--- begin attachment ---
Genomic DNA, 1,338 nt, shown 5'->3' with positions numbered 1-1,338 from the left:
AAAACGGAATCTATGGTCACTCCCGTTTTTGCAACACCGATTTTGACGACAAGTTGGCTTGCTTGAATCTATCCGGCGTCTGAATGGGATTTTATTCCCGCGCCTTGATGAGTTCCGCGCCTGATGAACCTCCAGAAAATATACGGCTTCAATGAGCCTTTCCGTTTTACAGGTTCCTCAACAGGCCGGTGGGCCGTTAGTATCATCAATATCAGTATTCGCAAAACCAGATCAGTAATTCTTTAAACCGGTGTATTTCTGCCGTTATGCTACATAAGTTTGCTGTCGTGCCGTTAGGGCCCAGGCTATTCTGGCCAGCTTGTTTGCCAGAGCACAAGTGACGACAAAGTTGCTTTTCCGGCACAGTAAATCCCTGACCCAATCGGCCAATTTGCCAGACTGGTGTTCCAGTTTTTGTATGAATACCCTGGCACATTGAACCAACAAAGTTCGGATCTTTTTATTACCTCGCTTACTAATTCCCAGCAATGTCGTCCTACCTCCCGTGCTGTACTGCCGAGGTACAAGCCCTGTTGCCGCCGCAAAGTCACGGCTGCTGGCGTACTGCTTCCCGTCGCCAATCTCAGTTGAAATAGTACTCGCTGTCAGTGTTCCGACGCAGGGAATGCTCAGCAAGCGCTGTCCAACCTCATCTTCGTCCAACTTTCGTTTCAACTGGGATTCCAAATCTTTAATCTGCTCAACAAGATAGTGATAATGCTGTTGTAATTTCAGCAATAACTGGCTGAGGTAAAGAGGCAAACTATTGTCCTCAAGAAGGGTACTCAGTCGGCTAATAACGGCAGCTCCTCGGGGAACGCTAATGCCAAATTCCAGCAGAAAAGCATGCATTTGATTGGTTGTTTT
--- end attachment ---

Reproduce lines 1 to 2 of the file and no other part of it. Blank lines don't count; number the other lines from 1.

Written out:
Genomic DNA, 1,338 nt, shown 5'->3' with positions numbered 1-1,338 from the left:
AAAACGGAATCTATGGTCACTCCCGTTTTTGCAACACCGATTTTGACGACAAGTTGGCTTGCTTGAATCTATCCGGCGTCTGAATGGGATTTTATTCCCGCGCCTTGATGAGTTCCGCGCCTGATGAACCTCCAGAAAATATACGGCTTCAATGAGCCTTTCCGTTTTACAGGTTCCTCAACAGGCCGGTGGGCCGTTAGTATCATCAATATCAGTATTCGCAAAACCAGATCAGTAATTCTTTAAACCGGTGTATTTCTGCCGTTATGCTACATAAGTTTGCTGTCGTGCCGTTAGGGCCCAGGCTATTCTGGCCAGCTTGTTTGCCAGAGCACAAGTGACGACAAAGTTGCTTTTCCGGCACAGTAAATCCCTGACCCAATCGGCCAATTTGCCAGACTGGTGTTCCAGTTTTTGTATGAATACCCTGGCACATTGAACCAACAAAGTTCGGATCTTTTTATTACCTCGCTTACTAATTCCCAGCAATGTCGTCCTACCTCCCGTGCTGTACTGCCGAGGTACAAGCCCTGTTGCCGCCGCAAAGTCACGGCTGCTGGCGTACTGCTTCCCGTCGCCAATCTCAGTTGAAATAGTACTCGCTGTCAGTGTTCCGACGCAGGGAATGCTCAGCAAGCGCTGTCCAACCTCATCTTCGTCCAACTTTCGTTTCAACTGGGATTCCAAATCTTTAATCTGCTCAACAAGATAGTGATAATGCTGTTGTAATTTCAGCAATAACTGGCTGAGGTAAAGAGGCAAACTATTGTCCTCAAGAAGGGTACTCAGTCGGCTAATAACGGCAGCTCCTCGGGGAACGCTAATGCCAAATTCCAGCAGAAAAGCATGCATTTGATTGGTTGTTTT